recording, touring – are increasingly such that neither of us can look on it as a mere sideline. Next week, for instance, we are going to Amsterdam and Paris, there to record episodes on location. This is simultaneously a dream come true (who wouldn’t want an excuse to tour 17th-century canals, or sit in cafes on the Rive Gauche?), and a commitment not conducive to literary endeavour. How to balance writing and podcasting is a challenge with which both of us are having to wrestle.

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This summer, when not writing or recording podcasts, I will be playing cricket. I am now fifty-four – older even than Jimmy Anderson, England’s veteran but evergreen fast bowler. Fortunately, unlike Anderson or other international players, I do not need to worry about any decline in my sporting ability. This is because I never had any in the first place. Although, by dint of sheer effort, I did manage to haul myself up from uselessness to serviceable mediocrity as a bowler, for a long time my complete lack of ability at batting made it unimaginable that I would ever get into quality teams.

A decade ago, though, all that changed. Two writers with a keen interest in cricket history, Charlie Campbell and Nicholas Hogg, began to wonder what had happened to one of the most famous of English amateur teams, the Authors XI. Founded in the early 20th century, the Authors XI featured some of the most celebrated writers of the day. Arthur Conan Doyle opened the batting with P G Wodehouse. A A Milne took a series of blinding catches and J M Barrie dropped a sequence of sitters. The team played regular fixtures at Lord’s against teams made up of actors, publishers and jockeys. But then the First World War intervened and something of its glory was diminished. Although the Authors XI was still playing as late as the 1950s, the team ended up folding. But why, asked Campbell and Hogg, shouldn’t the Authors XI take the field again?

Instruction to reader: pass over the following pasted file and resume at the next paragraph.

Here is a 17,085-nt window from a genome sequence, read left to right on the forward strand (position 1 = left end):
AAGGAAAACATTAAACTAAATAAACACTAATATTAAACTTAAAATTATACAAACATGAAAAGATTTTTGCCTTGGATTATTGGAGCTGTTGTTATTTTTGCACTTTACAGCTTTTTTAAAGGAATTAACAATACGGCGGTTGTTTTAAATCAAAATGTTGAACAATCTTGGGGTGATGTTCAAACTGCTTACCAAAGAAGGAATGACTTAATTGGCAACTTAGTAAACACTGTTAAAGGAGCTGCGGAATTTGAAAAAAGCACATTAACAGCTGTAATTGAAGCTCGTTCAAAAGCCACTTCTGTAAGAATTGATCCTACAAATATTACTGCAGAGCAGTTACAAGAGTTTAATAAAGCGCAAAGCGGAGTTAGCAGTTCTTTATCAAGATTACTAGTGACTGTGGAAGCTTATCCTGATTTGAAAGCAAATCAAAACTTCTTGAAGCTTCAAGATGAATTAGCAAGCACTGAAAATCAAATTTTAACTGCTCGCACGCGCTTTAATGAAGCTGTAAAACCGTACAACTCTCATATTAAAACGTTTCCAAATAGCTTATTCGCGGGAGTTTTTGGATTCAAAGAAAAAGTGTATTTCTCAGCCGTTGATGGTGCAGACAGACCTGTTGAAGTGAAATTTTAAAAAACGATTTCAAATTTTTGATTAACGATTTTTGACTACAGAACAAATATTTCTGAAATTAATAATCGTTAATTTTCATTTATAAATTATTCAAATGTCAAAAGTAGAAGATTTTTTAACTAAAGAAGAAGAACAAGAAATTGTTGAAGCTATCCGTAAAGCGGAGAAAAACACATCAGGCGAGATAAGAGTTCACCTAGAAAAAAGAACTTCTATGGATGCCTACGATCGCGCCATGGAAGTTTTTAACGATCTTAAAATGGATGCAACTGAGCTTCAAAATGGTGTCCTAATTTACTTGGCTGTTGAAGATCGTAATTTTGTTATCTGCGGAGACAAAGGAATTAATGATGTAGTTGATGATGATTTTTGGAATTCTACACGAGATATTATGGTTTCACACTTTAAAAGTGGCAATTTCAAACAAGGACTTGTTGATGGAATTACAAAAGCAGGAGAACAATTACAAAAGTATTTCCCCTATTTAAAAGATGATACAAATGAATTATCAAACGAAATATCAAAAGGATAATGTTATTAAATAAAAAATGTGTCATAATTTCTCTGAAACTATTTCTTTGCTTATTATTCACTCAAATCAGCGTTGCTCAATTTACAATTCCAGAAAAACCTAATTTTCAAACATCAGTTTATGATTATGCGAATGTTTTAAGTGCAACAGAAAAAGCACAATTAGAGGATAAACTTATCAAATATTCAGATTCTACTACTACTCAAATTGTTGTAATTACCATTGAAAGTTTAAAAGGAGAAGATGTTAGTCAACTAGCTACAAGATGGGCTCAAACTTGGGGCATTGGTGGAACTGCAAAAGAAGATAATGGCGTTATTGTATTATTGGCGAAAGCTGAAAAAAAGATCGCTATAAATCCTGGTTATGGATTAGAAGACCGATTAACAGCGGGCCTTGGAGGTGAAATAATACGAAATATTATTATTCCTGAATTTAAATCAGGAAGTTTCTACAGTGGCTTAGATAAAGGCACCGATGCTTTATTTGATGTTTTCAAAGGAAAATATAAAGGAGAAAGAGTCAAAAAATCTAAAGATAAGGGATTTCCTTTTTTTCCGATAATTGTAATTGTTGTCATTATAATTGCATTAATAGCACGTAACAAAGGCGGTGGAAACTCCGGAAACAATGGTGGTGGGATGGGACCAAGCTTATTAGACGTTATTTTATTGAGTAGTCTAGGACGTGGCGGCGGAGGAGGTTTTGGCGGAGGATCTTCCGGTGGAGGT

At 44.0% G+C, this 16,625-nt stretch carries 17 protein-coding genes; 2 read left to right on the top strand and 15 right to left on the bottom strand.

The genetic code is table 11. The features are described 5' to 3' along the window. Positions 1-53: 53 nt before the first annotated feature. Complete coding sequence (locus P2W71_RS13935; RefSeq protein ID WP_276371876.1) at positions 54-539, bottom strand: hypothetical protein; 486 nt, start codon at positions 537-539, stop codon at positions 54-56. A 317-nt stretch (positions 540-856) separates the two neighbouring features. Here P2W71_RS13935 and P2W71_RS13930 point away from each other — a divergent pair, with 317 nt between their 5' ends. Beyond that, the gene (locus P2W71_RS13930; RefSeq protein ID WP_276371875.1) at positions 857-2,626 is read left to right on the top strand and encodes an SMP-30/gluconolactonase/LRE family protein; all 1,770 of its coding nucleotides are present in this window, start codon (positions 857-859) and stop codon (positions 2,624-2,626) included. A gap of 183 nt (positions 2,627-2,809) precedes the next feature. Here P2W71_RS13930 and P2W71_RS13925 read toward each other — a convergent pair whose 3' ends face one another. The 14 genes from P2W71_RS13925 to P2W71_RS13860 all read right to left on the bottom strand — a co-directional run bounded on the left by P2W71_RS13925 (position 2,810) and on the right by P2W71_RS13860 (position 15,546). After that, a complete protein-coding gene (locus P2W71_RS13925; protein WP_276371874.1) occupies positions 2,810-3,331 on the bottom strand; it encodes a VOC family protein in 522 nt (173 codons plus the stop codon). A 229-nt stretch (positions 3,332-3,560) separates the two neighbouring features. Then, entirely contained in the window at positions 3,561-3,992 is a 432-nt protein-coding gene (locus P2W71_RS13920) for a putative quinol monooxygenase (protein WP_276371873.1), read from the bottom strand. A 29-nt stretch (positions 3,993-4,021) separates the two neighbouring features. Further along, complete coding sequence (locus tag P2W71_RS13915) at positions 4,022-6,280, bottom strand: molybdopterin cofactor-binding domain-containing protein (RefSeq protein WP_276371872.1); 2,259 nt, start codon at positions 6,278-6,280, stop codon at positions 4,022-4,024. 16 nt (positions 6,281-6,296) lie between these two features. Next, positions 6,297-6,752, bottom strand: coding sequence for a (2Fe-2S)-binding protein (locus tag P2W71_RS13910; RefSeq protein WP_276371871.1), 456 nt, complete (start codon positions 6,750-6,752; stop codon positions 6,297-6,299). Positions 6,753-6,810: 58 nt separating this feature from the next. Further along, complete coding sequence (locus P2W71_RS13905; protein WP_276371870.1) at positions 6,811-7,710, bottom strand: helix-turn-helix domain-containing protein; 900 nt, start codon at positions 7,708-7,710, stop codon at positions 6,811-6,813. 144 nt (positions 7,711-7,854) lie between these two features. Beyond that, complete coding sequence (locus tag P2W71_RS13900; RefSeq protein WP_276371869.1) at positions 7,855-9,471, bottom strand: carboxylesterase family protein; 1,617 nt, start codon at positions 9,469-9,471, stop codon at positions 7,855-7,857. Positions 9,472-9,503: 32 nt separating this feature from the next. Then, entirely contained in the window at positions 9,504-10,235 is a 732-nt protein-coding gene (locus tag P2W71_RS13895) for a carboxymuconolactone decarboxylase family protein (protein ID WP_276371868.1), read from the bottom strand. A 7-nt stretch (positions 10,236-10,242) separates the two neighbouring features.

And so it did. As in the Edwardian age, so now: the Authors XI is flourishing. Ultimately, the surest measure of success in amateur cricket is not how many matches are won or lost, how many centuries are scored or how many five-wicket hauls are taken, but how much teammates enjoy playing with one another. By that measure more than any other, the restoration to life of the Authors XI has been a stunning success. Playing alongside me in the Authors XI is an astonishing array of writers: novelists and poets, historians and nature writers. I have fielded in the slips next to Sebastian Faulks, who has just been elevated to the presidency of the team; I’ve batted with Peter Frankopan, whose new history of humanity’s relationship to the climate has been kept off the top of the bestseller list only by a book about air fryers; I’ve bowled in tandem with Shehan Karunatilaka, winner of the 2022 Booker Prize, whose Chinaman is probably the greatest novel about cricket ever written. Writing is often a lonely business, and authors rarely have the chance to meet one another, outside of literary festivals and launch parties. Cricket – as the Edwardians well understood – constitutes a glorious exception.